Geiser v. Permacrete, Inc.Annotate this Case
90 So. 2d 610 (1956)
Charles GEISER and Millard B. Conklin and United States of America, Appellants, v. PERMACRETE, INC., et al., Appellees.
Supreme Court of Florida. Division B.
November 7, 1956.
Rehearing Denied December 4, 1956.
*611 Millard B. Conklin, Daytona Beach, for appellants.
Raymond, Wilson & Karl, Anthony J. Grezik, Massfeller & Stewart and Berrien H. Becks, Daytona Beach, for appellees.
Appellants Charles Geiser and Millard B. Conklin are assignees of a third mortgage on real property which was the subject of a foreclosure suit wherein a first and second mortgage were foreclosed by a prior mortgagee not a party to this appeal. By summary final decree the trial court adjudged the appellants' third mortgage to be good and valid and the assignment to appellants duly made, but that the lien of such mortgage was inferior to liens claimed by appellees under the Mechanics' Lien Law, F.S. Chapter 84, F.S.A.
The court found the mechanics' liens to be superior to the third mortgage lien since their priority dated "from the first visible commencement of operations which were undertaken prior to October 12, 1953". Appellants' mortgage was dated September 30, 1953 but was not recorded until October 14, 1953. The appellees, however, did not begin furnishing materials until after October 14, 1953, although other work had commenced prior to that date. Each of the appellees appears to have contracted directly with the then owner of the property. There does not appear to have been a general contractor for the improvement.
Appellants contend that the lower court erred in both law and fact. The first visible operations commenced after October 14, 1953, they say. The lower court had before it the affidavit of the owner and those of two materialmen stating that the work started prior to October 14, 1953. No opposing affidavits were filed and we believe the court was correct in determining the date of visible commencement of operations to have been prior to October 14, 1953 as it did in the summary final decree.
The appellants next contend that even if the first work did commence prior to the recording of the mortgage, such would not, under F.S. § 84.03, F.S.A., and a previous holding of this Court, give any priority to appellees' liens over their mortgage. They cite the case of W.T. Price Dredging Corp. v. Suarez, 147 Fla. 253, 2 So. 2d 740, as authority for this contention. In that case this Court held that certain mechanics' liens were superior to that of a mortgage lien but that the lien of the dredging corporation was inferior thereto.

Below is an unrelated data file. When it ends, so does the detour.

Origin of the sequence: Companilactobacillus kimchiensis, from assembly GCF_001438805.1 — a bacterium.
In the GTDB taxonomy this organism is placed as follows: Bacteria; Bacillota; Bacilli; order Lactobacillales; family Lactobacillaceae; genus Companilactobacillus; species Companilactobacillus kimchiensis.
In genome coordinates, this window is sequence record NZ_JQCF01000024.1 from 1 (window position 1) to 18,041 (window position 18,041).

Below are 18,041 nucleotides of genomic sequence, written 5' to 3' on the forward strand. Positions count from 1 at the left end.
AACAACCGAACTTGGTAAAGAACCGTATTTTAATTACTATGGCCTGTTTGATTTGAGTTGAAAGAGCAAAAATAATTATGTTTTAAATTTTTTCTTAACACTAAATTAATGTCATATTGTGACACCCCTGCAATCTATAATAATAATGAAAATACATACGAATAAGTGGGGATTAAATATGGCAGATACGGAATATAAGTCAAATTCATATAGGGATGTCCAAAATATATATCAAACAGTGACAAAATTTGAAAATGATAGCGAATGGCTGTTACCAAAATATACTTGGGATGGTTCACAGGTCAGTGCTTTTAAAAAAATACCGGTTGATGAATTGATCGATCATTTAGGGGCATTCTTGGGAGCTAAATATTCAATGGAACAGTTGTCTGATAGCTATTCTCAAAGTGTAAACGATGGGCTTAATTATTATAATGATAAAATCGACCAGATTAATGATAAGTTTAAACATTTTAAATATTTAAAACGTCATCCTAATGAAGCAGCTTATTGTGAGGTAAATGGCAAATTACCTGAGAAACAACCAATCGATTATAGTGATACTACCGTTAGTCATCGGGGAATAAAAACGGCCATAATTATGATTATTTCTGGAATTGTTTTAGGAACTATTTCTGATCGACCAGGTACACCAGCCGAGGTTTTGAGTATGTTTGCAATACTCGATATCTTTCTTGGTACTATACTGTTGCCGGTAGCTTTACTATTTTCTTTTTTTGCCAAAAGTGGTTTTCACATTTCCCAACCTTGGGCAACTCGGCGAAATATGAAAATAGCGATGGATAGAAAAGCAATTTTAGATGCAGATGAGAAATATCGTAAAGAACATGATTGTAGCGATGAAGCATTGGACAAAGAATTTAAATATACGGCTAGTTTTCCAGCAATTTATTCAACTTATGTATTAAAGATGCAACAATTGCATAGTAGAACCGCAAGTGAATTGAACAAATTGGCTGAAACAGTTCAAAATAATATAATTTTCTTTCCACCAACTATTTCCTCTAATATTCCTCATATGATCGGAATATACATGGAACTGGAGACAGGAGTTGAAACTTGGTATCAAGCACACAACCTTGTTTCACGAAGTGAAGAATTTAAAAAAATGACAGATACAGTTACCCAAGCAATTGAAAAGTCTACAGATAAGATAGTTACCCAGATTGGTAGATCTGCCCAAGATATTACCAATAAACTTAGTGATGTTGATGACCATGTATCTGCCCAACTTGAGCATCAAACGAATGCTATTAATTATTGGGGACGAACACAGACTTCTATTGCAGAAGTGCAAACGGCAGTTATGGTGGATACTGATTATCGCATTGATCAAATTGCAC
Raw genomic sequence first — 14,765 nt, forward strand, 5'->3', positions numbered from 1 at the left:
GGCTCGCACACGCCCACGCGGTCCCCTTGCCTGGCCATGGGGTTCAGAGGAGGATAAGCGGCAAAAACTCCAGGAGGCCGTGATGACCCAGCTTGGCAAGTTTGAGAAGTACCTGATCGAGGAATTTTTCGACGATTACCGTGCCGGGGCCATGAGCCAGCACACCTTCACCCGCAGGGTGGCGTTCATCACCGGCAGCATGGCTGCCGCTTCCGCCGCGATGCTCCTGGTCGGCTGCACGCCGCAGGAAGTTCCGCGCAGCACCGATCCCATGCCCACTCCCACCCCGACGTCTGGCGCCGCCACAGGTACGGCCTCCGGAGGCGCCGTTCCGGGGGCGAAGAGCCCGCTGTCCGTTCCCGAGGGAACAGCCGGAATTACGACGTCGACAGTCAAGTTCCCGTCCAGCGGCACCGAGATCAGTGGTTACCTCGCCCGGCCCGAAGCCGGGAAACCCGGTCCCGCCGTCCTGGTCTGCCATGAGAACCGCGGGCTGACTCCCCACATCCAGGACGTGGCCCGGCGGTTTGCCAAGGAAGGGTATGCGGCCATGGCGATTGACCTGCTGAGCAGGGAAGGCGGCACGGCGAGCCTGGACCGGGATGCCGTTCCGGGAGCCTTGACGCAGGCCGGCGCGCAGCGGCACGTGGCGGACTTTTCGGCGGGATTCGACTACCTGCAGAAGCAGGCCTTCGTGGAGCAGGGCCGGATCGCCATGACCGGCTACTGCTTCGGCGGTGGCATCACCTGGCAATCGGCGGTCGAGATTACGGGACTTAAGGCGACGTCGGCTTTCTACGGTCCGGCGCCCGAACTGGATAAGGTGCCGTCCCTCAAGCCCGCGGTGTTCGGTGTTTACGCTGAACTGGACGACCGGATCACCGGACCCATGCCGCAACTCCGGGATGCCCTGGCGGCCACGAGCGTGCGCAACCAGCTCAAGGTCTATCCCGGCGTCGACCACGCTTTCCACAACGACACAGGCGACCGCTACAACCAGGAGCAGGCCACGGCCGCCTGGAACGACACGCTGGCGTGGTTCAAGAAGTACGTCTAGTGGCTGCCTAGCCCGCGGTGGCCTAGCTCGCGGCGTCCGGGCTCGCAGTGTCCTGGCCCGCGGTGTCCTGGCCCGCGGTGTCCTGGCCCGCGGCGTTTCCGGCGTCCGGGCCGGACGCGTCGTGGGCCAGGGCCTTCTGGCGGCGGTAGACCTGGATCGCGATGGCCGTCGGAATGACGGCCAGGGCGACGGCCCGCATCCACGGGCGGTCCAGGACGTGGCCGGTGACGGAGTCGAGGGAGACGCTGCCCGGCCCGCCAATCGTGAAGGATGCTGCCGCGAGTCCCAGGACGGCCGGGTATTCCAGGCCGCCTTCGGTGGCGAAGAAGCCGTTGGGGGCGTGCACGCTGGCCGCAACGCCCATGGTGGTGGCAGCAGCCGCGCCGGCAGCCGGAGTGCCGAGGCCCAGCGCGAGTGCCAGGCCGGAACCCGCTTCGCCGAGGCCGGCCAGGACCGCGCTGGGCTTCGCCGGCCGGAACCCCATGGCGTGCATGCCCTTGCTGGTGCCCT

The facts were not fully set out in the published opinion in the Price Dredging case. Appellant assumes and construes the facts in that case to be: (1) that the improvement involved there was visibly commenced and some materialmen furnished materials prior, in time, to the recording of a mortgage there in question; (2) that the dredging company furnished the materials for which it claimed a lien after the recording of the mortgage, and (3) that because it furnished its materials after the *612 recordation of the mortgage, the mortgage lien was held to be prior in dignity to the mechanic's lien claimed by the dredging company, although the mortgage lien was held to be inferior in dignity to the liens of those who furnished materials prior to the recording of the mortgage.
If the facts in the Price Dredging case were as contended by appellant that case would be authority for appellants' contention, but from a reading of the record and briefs in that case we find the facts to be otherwise.
The record and briefs in that case reveal that the dredging company had actually delivered materials to the property improved before the recording of the mortgage but that the dredging company acknowledged the mortgage to be superior to its lien. It appears therefore that it was for this reason alone that this court held the dredging company's lien to be inferior to the mortgage lien there involved.
Prior to the enactment of the Mechanics' Lien Law, F.S. Chapter 84, F.S.A., our holding was that "there is no blanket lien * * * which attaches upon the property from the moment the first step is taken toward the construction of the contemplated improvement. The liens are acquired individually * * * and, if the material is furnished or the labor supplied upon a continuing contract to supply such material or labor for the building or improvement contemplated, the lien attaches or is acquired from the moment the first material is furnished or labor supplied under the [individual] contract." Palm Beach Bank & Trust Co. v. Lainhart, 84 Fla. 662, 95 So. 122, 125; People's Bank of Jacksonville v. Arbuckle, 82 Fla. 479, 90 So. 458. Then, in 1936, we adopted the Uniform Mechanics' Lien Law. We seem to have been the only State to do so. Subsequently, in the Price Dredging Corporation case, supra, we construed the provision to provide a blanket lien in favor of all mechanics and materialmen, relating back to the date when operations were first visibly commenced, because we found that the statute held that the liens "`shall relate to and take effect from the time of the [first] visible commencement of operations'". [147 Fla. 253, 2 So. 2d 741] In the more recent case of Reading v. Blakeman, Fla., 66 So. 2d 682, 683, we held that a mortgagee was "chargeable with notice, of Section 84.03(1), F.S., F.S.A., which provides that liens shall relate to and take effect from the [first] visible commencement of operations."